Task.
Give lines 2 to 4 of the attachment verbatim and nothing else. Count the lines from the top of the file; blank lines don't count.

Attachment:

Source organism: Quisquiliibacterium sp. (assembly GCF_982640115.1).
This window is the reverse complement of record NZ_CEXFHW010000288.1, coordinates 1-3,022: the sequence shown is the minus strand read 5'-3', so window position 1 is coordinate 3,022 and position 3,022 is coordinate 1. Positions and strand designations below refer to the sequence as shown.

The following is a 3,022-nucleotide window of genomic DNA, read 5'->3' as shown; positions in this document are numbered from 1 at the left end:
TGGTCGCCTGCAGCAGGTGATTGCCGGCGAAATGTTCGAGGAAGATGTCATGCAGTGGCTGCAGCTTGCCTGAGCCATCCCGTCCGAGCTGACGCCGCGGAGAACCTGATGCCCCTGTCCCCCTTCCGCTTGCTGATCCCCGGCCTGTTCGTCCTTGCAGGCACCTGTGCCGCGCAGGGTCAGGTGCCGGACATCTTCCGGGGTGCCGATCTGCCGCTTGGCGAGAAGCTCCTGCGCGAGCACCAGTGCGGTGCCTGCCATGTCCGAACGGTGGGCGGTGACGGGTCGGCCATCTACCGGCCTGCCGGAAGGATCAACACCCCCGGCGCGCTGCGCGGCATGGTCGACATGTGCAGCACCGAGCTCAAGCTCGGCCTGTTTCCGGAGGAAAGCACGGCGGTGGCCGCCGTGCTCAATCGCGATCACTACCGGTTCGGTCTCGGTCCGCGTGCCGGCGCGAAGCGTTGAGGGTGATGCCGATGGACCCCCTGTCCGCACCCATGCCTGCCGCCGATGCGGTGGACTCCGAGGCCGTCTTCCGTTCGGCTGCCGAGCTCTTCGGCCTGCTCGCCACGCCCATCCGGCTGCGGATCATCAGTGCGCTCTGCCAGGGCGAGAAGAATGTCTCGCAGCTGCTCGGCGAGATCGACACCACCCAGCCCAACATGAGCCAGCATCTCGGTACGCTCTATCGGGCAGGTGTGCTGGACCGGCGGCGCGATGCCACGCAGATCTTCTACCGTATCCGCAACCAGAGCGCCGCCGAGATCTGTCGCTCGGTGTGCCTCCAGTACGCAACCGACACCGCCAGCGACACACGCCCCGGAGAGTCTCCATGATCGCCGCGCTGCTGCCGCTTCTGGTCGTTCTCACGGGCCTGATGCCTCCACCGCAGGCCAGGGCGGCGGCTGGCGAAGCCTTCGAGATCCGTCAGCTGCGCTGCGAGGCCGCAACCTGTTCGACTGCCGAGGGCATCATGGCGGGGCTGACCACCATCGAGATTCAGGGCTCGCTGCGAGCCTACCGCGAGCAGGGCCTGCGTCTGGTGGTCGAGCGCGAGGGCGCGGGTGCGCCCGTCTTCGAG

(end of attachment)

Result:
This window is the reverse complement of record NZ_CEXFHW010000288.1, coordinates 1-3,022: the sequence shown is the minus strand read 5'-3', so window position 1 is coordinate 3,022 and position 3,022 is coordinate 1. Positions and strand designations below refer to the sequence as shown.

The following is a 3,022-nucleotide window of genomic DNA, read 5'->3' as shown; positions in this document are numbered from 1 at the left end:
TGGTCGCCTGCAGCAGGTGATTGCCGGCGAAATGTTCGAGGAAGATGTCATGCAGTGGCTGCAGCTTGCCTGAGCCATCCCGTCCGAGCTGACGCCGCGGAGAACCTGATGCCCCTGTCCCCCTTCCGCTTGCTGATCCCCGGCCTGTTCGTCCTTGCAGGCACCTGTGCCGCGCAGGGTCAGGTGCCGGACATCTTCCGGGGTGCCGATCTGCCGCTTGGCGAGAAGCTCCTGCGCGAGCACCAGTGCGGTGCCTGCCATGTCCGAACGGTGGGCGGTGACGGGTCGGCCATCTACCGGCCTGCCGGAAGGATCAACACCCCCGGCGCGCTGCGCGGCATGGTCGACATGTGCAGCACCGAGCTCAAGCTCGGCCTGTTTCCGGAGGAAAGCACGGCGGTGGCCGCCGTGCTCAATCGCGATCACTACCGGTTCGGTCTCGGTCCGCGTGCCGGCGCGAAGCGTTGAGGGTGATGCCGATGGACCCCCTGTCCGCACCCATGCCTGCCGCCGATGCGGTGGACTCCGAGGCCGTCTTCCGTTCGGCTGCCGAGCTCTTCGGCCTGCTCGCCACGCCCATCCGGCTGCGGATCATCAGTGCGCTCTGCCAGGGCGAGAAGAATGTCTCGCAGCTGCTCGGCGAGATCGACACCACCCAGCCCAACATGAGCCAGCATCTCGGTACGCTCTATCGGGCAGGTGTGCTGGACCGGCGGCGCGATGCCACGCAGATCTTCTACCGTATCCGCAACCAGAGCGCCGCCGAGATCTGTCGCTCGGTGTGCCTCCAGTACGCAACCGACACCGCCAGCGACACACGCCCCGGAGAGTCTCCATGATCGCCGCGCTGCTGCCGCTTCTGGTCGTTCTCACGGGCCTGATGCCTCCACCGCAGGCCAGGGCGGCGGCTGGCGAAGCCTTCGAGATCCGTCAGCTGCGCTGCGAGGCCGCAACCTGTTCGACTGCCGAGGGCATCATGGCGGGGCTGACCACCATCGAGATTCAGGGCTCGCTGCGAGCCTACCGCGAGCAGGGCCTGCGTCTGGTGGTCGAGCGCGAGGGCGCGGGTGCGCCCGTCTTCGAG